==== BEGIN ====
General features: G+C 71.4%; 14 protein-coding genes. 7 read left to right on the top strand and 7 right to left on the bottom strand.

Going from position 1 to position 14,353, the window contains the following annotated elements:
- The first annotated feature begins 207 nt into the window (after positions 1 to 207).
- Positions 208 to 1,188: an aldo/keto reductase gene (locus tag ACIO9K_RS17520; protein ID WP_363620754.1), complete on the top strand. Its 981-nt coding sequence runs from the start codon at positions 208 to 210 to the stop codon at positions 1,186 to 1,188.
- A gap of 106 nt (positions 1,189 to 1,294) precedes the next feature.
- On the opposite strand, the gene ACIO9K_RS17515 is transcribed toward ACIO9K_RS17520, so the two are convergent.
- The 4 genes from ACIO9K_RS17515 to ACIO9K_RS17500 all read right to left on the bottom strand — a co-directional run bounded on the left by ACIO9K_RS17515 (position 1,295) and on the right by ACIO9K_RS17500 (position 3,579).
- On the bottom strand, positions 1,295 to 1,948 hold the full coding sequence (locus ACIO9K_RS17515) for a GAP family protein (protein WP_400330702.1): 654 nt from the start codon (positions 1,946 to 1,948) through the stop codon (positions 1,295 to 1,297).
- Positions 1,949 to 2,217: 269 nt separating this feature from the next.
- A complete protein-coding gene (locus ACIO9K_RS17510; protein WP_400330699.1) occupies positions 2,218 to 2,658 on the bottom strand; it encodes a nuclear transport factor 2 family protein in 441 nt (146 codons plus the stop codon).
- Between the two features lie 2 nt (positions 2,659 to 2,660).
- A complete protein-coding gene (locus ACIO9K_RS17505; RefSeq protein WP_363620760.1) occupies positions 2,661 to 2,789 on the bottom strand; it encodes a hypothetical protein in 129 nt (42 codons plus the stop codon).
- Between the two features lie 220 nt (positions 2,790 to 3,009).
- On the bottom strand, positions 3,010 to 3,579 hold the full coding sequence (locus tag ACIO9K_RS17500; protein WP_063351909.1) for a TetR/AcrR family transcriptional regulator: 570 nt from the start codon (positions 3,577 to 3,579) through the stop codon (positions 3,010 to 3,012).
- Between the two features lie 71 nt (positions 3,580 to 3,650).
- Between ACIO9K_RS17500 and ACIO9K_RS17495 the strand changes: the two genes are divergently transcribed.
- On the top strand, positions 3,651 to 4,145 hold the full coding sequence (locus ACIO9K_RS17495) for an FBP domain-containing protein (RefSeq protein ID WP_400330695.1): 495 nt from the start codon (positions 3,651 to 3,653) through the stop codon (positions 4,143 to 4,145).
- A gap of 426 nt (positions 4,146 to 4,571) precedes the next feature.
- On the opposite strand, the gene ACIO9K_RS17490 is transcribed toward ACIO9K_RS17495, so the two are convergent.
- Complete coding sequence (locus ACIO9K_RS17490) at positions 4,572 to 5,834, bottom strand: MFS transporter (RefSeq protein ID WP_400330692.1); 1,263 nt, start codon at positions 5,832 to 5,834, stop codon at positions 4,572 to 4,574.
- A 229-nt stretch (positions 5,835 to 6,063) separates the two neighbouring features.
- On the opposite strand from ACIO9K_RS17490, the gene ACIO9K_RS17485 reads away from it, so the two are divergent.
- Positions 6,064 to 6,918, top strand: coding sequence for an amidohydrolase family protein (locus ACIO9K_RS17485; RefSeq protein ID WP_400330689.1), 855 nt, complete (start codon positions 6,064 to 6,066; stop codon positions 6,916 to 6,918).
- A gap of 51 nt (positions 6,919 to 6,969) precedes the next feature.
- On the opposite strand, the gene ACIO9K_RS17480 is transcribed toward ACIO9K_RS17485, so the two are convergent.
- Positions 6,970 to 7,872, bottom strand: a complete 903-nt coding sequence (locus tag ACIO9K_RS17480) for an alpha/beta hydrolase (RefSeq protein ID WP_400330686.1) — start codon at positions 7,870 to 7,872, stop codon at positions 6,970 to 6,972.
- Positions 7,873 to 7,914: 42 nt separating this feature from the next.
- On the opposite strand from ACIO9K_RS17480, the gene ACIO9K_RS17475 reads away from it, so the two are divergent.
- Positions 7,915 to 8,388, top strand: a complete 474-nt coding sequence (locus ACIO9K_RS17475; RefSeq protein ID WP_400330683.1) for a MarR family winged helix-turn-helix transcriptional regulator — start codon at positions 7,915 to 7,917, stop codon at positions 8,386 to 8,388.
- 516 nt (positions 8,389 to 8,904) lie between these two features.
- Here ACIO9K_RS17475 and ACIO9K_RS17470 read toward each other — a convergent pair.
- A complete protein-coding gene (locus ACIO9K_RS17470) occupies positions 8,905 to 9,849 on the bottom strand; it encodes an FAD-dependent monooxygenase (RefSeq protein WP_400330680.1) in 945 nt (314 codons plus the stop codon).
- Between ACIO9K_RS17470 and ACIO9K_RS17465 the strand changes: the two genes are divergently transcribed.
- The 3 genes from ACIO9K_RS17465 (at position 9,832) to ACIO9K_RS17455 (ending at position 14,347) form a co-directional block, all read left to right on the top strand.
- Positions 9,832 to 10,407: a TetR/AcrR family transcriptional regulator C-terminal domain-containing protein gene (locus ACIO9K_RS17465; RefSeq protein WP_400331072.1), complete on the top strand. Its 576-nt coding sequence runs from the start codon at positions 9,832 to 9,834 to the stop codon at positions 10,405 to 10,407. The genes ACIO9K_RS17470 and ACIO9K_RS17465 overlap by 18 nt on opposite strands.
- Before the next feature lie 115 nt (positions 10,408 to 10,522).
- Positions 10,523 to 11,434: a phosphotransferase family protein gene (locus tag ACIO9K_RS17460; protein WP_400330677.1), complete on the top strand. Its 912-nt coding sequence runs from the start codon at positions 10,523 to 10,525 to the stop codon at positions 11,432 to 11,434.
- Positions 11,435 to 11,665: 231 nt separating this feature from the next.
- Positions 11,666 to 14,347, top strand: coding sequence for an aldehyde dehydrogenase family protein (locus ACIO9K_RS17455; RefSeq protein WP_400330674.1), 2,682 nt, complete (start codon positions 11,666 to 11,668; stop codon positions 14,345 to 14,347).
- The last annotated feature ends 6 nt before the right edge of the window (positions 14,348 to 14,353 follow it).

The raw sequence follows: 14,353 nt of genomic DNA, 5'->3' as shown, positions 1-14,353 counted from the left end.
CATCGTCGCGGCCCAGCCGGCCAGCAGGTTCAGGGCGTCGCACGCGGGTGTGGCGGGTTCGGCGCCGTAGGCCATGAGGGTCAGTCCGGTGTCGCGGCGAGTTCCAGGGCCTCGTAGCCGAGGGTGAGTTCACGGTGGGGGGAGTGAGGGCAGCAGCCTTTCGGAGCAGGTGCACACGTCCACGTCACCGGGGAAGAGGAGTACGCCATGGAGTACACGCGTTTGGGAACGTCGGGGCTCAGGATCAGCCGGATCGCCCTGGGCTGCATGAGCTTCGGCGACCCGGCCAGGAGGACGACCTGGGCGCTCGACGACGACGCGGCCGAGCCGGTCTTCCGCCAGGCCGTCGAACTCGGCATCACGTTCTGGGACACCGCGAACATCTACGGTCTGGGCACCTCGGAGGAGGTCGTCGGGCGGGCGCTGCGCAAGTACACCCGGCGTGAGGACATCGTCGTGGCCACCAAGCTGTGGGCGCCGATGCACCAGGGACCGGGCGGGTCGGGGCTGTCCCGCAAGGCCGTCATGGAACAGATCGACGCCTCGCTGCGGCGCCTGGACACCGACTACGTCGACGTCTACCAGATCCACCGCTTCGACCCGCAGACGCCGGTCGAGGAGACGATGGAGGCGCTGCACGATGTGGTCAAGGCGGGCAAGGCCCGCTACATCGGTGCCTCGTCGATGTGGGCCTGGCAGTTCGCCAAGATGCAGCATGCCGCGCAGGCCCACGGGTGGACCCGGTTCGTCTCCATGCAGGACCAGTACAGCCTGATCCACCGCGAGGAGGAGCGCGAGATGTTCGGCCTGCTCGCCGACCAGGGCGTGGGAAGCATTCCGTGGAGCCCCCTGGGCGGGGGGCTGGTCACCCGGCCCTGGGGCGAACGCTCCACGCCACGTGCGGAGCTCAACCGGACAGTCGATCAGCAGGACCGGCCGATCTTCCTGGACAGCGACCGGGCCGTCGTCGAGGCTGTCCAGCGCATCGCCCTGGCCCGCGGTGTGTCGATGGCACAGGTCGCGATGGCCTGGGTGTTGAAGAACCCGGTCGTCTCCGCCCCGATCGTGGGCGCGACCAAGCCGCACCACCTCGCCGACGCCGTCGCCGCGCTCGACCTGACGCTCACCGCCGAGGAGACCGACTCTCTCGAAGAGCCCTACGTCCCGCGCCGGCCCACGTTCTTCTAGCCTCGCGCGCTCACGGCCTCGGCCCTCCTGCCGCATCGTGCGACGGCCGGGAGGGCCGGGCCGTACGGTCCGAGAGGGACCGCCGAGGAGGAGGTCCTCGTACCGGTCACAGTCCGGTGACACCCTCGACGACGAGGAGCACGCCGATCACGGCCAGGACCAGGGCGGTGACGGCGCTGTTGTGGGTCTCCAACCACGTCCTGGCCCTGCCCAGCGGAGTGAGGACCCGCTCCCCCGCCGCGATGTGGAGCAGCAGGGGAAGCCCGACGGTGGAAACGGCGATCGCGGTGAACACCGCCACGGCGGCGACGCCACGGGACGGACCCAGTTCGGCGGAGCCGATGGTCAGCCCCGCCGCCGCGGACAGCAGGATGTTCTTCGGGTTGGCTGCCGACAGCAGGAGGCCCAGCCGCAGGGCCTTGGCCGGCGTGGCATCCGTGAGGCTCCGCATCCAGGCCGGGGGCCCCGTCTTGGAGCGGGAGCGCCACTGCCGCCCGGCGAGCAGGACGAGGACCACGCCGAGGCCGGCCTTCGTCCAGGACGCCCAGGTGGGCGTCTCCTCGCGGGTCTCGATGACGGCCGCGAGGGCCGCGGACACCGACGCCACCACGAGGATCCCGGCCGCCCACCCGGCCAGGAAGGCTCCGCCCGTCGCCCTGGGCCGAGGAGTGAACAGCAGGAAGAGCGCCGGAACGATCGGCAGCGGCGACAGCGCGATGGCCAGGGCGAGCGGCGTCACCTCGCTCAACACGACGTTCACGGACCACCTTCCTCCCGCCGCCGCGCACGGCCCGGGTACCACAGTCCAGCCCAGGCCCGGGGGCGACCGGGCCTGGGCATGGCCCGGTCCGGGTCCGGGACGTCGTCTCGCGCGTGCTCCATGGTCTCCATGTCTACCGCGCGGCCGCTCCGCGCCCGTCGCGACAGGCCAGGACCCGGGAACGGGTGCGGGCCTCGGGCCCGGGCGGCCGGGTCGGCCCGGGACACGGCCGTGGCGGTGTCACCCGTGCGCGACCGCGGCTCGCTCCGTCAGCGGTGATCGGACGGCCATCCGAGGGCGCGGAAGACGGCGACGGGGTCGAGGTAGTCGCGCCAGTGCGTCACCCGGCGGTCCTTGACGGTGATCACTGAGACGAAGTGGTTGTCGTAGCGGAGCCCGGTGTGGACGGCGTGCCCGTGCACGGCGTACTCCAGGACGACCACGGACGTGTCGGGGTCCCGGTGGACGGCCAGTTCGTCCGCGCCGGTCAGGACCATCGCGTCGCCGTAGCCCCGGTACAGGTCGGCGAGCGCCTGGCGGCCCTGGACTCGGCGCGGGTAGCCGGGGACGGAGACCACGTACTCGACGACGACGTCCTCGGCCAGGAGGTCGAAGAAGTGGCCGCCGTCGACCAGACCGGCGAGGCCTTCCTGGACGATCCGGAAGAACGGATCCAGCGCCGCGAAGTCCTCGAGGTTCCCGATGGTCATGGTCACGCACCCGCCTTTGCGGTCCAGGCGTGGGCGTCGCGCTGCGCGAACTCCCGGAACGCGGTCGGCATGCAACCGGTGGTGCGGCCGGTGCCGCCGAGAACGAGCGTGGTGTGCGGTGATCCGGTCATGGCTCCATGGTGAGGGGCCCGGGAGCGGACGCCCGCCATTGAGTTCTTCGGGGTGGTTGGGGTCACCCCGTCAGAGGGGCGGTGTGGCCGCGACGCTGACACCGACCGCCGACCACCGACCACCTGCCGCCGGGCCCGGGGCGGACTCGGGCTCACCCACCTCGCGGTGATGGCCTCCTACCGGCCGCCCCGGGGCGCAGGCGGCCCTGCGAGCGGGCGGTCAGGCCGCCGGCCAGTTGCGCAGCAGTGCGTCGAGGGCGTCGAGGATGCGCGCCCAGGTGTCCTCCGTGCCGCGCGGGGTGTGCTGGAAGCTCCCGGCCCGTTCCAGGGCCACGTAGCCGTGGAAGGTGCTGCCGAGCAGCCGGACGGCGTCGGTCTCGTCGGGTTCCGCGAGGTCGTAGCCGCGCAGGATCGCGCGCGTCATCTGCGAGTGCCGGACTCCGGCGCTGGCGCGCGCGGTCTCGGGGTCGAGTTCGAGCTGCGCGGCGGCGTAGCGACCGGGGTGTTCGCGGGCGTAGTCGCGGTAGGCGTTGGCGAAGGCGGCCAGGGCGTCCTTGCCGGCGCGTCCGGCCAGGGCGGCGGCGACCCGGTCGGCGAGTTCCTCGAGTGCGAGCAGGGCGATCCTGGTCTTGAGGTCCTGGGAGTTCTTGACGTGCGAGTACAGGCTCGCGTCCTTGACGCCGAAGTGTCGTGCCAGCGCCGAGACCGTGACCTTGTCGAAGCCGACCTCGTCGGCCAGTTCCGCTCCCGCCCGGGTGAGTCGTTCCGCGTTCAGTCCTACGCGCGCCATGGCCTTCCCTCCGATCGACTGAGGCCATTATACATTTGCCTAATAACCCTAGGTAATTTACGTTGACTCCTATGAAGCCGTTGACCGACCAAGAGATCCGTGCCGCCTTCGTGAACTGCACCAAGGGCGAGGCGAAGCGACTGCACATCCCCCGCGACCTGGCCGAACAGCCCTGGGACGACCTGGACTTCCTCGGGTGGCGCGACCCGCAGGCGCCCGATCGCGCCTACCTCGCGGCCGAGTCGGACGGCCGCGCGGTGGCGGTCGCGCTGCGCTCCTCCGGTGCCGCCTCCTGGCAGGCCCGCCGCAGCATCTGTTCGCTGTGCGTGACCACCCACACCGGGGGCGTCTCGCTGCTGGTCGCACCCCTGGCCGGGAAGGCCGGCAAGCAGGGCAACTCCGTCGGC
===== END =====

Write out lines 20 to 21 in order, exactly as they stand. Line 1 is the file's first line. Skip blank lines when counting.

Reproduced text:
- Complete coding sequence (locus ACIO9K_RS17490) at positions 4,572 to 5,834, bottom strand: MFS transporter (RefSeq protein ID WP_400330692.1); 1,263 nt, start codon at positions 5,832 to 5,834, stop codon at positions 4,572 to 4,574.
- A 229-nt stretch (positions 5,835 to 6,063) separates the two neighbouring features.